Latest columns
January 21, 2015
The Paris Attack against Charlie Hebdo and Freedom of Speech
By Bishop Arthur Serratelli

Oxford University Press has a long and distinguished history. From its humble birth in 1480 when it began to publish the Bible, it has grown to be the largest publishing house in the world. Since it publishes educational materials for use in more than 150 countries, its overseers are very much aware of the broad range of religious, social and cultural differences of those whom they service. In an effort to be sensitive to the belief and practice of Muslims, Oxford University Press has now...

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January 20, 2015
C. S. Lewis and the Catholic Church
By Joseph Pearce

C. S. Lewis, one of the most popular writers of the last century, had a complex and complicated relationship with the Catholic Church. Joseph Pearce, author of C. S. Lewis and the Catholic Church, discusses Lewis’s relationship with the Church in this interview.  

Lewis is still presented by some people as Catholic, quasi Catholic or crypto-Catholic. Is that fair to the truth, and to him?

It would certainly be inaccurate, and therefore unfair to the truth, to describe Lewis as a Catholic....

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January 16, 2015
Movie Review: "American Sniper"
By Carl Kozlowski

In the more than 20 years since Clint Eastwood won Best Picture and Best Director for “Unforgiven,” he has been making numerous films that have shared that Western’s theme of the tragic consequences of violence. He has openly acknowledged that movies like “Gran Torino” and “Million Dollar Baby” were responses to the cinematic havoc he reaped a fortune from in spaghetti Westerns and Dirty Harry-style movies from the ‘60s through the ‘80s.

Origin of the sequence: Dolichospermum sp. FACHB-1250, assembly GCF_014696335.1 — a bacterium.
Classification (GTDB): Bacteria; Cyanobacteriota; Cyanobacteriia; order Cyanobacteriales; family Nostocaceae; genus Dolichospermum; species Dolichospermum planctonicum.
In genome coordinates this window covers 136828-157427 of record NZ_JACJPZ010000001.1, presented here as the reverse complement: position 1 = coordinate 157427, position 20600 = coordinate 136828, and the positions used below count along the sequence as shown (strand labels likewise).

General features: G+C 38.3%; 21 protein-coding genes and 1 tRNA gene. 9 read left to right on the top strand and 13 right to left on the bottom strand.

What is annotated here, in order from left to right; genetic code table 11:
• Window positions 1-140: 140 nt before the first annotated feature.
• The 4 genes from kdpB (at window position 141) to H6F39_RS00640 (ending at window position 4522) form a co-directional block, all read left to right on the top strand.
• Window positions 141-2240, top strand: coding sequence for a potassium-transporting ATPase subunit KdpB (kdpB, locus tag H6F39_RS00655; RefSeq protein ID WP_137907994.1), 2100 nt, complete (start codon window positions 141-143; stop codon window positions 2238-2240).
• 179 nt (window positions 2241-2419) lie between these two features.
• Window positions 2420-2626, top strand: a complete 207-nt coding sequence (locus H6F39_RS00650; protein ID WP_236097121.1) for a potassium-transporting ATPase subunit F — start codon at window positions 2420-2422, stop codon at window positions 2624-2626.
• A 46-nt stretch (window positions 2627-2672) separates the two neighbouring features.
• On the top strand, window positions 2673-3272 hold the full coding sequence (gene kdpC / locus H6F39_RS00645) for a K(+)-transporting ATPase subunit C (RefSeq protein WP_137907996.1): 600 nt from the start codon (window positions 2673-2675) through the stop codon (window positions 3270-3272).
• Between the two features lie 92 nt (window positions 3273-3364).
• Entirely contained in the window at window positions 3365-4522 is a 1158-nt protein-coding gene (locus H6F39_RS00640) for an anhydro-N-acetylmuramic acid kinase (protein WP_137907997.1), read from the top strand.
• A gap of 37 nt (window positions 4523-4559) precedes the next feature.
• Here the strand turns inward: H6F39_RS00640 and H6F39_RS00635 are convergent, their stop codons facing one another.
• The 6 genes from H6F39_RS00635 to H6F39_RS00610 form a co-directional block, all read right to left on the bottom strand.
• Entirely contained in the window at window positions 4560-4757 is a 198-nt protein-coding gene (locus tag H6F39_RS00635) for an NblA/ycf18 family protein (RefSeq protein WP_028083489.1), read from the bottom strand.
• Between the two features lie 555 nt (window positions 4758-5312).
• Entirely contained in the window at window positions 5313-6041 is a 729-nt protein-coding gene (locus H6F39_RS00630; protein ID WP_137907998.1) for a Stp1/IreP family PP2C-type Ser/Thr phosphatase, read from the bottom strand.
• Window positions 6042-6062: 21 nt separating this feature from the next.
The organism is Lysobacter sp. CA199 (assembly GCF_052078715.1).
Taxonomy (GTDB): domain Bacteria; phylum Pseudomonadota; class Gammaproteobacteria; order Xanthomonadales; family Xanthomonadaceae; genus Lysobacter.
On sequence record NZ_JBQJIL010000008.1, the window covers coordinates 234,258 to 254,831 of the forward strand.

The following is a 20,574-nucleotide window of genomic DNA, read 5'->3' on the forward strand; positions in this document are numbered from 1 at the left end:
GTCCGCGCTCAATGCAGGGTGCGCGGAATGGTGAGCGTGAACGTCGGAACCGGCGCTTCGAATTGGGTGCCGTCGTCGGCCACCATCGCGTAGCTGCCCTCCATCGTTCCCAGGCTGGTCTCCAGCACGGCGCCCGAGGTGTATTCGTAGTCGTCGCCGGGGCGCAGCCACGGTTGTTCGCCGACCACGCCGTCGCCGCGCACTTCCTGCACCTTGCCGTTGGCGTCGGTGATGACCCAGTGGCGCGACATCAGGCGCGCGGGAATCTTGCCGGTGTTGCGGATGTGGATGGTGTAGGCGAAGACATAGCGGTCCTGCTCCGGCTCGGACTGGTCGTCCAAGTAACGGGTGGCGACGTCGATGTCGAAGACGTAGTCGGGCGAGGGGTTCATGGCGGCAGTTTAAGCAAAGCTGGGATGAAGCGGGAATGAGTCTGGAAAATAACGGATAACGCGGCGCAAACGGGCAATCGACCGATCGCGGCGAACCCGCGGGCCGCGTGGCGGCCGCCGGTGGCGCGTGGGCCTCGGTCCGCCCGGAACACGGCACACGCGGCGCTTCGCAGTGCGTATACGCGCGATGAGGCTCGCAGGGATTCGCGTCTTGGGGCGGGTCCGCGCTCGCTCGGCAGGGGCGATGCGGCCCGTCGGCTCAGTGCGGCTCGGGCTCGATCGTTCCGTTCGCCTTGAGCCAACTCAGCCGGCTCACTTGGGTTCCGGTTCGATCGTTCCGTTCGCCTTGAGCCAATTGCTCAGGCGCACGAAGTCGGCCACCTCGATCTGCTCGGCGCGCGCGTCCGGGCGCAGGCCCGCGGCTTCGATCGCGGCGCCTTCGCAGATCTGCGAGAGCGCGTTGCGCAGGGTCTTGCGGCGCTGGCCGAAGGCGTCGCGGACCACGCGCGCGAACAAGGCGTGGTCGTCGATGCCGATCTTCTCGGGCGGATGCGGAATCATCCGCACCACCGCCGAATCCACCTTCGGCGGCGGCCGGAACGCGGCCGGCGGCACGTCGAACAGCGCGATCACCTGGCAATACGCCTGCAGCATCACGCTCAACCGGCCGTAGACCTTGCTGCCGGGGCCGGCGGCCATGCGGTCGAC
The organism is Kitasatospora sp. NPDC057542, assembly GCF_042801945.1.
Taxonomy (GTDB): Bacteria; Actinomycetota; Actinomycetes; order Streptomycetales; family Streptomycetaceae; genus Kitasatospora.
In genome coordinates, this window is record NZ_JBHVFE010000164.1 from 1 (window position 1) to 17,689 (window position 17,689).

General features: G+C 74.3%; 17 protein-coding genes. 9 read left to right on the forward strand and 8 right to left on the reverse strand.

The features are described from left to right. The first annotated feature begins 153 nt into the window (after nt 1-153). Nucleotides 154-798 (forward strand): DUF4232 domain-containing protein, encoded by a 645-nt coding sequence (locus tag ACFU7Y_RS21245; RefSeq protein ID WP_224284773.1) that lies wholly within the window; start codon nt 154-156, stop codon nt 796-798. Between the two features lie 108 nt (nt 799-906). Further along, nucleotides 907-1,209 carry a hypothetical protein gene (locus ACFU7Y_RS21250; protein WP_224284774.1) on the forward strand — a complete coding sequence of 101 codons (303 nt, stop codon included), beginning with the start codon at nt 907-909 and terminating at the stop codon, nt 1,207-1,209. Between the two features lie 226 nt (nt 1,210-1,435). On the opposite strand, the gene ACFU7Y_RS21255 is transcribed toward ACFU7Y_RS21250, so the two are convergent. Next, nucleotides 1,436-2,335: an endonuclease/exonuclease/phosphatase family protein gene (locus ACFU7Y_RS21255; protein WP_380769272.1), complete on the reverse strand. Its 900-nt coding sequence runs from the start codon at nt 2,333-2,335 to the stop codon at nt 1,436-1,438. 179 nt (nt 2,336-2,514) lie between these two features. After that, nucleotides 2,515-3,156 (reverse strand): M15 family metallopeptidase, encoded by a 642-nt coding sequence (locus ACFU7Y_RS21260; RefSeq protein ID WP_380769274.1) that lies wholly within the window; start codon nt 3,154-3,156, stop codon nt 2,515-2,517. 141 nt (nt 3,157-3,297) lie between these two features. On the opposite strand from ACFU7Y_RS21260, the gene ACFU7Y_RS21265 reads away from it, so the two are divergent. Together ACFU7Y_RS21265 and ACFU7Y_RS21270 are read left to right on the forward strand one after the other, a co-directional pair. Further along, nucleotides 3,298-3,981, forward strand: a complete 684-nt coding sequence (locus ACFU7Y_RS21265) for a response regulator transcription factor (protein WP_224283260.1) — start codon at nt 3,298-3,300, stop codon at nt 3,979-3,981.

That seismic shift in his cinematic...

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January 14, 2015
Study and Beauty in the Family and Consecrated Life: Part II
By Sr. Joan L. Roccasalvo, C.S.J.

The Catholic Church has a long, deep, and abiding respect for the habits of the minds and for the pursuit of beauty.  One could say that the Church’s vocation is to show the world that faith and reason are inseparable friends and that beauty is a stepping stone to God.
The Catholic family is ‘the domestic church,’ where a love of learning is fostered and where beauty is lived from day to day. Children learn from exposure to learning and beauty. If their parents read, most likely, they...

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January 13, 2015
Euthanasia and Physician-Assisted Suicide: Death to Compassion
By Bishop Arthur Serratelli

In 1993, Oregon’s present governor, John Kitzhaber - then a state senator and a doctor - worked hard to make health care available for the poor through a program that rationed benefits. His efforts, along with those of others, gave birth to the Oregon Health Plan. This was a major step in the reform of our national health care.

Fifteen years after the plan was put into effect, in 2008, the state's health care rationing program informed cancer patients that the state’s health plan would...